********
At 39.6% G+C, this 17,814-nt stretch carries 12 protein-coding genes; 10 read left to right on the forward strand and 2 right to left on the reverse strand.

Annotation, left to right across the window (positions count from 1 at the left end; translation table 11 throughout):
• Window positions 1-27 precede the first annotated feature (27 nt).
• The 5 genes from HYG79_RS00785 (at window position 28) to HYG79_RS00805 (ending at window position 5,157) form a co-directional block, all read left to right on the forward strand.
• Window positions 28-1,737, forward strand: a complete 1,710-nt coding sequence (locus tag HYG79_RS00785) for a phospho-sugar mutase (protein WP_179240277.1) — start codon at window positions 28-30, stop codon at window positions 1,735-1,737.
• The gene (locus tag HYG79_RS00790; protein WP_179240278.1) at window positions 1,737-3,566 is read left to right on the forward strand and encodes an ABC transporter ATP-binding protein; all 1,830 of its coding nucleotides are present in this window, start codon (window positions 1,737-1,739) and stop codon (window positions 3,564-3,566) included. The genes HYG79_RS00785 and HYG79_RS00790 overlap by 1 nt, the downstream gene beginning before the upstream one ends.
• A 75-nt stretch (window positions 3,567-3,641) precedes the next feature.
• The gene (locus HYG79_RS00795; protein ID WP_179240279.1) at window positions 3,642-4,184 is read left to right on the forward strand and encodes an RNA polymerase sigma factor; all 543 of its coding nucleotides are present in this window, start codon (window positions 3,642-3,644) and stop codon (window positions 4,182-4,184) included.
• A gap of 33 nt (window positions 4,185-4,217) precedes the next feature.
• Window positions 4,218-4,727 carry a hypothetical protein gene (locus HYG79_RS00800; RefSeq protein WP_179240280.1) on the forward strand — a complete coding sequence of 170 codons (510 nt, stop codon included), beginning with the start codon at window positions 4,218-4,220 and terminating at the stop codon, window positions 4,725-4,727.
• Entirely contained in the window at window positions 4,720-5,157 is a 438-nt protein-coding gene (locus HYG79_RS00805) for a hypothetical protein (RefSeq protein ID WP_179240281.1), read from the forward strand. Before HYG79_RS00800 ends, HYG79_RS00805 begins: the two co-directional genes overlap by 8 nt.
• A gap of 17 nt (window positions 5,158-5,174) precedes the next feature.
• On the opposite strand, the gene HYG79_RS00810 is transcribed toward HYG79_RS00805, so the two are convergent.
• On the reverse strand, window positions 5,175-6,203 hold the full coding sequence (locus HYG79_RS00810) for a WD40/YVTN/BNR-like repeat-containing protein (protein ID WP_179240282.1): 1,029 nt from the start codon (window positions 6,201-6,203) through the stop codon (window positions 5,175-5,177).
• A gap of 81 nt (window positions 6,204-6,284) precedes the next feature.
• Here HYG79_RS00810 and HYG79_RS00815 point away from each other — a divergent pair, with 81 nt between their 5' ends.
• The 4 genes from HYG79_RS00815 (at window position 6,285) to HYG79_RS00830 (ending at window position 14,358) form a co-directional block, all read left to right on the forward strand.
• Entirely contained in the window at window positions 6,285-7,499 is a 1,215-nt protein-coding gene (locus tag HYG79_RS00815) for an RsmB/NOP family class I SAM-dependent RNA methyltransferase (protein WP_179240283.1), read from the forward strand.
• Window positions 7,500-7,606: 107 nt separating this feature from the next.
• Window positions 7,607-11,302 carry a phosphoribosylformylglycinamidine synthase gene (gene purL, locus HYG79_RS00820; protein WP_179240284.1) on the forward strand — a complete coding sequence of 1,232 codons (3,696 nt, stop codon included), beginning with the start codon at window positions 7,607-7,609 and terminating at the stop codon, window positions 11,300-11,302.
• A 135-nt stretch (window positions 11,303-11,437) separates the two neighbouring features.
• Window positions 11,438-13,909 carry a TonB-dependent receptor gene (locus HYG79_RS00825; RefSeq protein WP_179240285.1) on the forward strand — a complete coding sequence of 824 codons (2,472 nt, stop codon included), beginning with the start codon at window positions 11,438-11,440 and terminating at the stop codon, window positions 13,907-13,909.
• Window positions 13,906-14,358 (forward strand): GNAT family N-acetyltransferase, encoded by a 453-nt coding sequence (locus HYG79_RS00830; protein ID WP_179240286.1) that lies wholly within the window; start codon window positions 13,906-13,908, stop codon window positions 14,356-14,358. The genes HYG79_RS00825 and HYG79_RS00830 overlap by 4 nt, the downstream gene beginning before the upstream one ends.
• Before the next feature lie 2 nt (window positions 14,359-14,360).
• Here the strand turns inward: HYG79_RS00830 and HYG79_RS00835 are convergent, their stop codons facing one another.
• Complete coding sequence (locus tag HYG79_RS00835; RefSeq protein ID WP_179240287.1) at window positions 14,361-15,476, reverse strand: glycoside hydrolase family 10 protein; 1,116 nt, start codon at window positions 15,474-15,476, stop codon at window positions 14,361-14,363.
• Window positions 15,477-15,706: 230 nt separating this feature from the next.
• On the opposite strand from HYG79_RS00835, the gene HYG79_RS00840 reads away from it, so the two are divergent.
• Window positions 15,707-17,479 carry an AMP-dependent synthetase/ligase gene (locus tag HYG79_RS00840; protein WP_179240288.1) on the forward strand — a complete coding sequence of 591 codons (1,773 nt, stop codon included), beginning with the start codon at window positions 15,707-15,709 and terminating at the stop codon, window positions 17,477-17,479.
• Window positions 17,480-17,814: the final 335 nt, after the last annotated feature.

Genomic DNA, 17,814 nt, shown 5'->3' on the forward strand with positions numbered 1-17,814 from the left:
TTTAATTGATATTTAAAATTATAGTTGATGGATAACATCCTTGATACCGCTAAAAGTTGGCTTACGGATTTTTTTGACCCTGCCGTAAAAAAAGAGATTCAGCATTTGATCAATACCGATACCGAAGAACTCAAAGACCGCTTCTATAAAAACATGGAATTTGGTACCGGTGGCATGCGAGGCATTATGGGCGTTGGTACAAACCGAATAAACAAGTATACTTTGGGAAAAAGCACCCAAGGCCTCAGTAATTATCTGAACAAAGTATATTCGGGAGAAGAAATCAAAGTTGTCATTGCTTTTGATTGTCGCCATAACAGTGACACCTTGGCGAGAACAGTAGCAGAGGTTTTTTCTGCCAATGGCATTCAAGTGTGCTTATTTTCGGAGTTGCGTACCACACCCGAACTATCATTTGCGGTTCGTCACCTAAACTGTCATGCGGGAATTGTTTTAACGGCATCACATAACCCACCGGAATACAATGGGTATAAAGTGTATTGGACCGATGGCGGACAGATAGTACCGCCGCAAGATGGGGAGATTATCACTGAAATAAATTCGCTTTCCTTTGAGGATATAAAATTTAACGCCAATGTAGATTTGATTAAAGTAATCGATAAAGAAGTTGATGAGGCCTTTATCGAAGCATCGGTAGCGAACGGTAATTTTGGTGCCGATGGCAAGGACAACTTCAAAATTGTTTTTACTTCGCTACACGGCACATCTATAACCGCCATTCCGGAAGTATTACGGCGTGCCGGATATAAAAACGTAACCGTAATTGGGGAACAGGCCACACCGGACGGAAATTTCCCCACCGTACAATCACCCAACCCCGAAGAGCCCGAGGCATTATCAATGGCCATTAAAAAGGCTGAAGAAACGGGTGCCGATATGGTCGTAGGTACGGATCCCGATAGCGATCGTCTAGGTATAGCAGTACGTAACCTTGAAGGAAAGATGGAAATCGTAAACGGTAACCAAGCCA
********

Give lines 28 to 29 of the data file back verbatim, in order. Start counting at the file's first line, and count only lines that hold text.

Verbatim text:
• On the opposite strand from HYG79_RS00835, the gene HYG79_RS00840 reads away from it, so the two are divergent.
• Window positions 15,707-17,479 carry an AMP-dependent synthetase/ligase gene (locus tag HYG79_RS00840; protein WP_179240288.1) on the forward strand — a complete coding sequence of 591 codons (1,773 nt, stop codon included), beginning with the start codon at window positions 15,707-15,709 and terminating at the stop codon, window positions 17,477-17,479.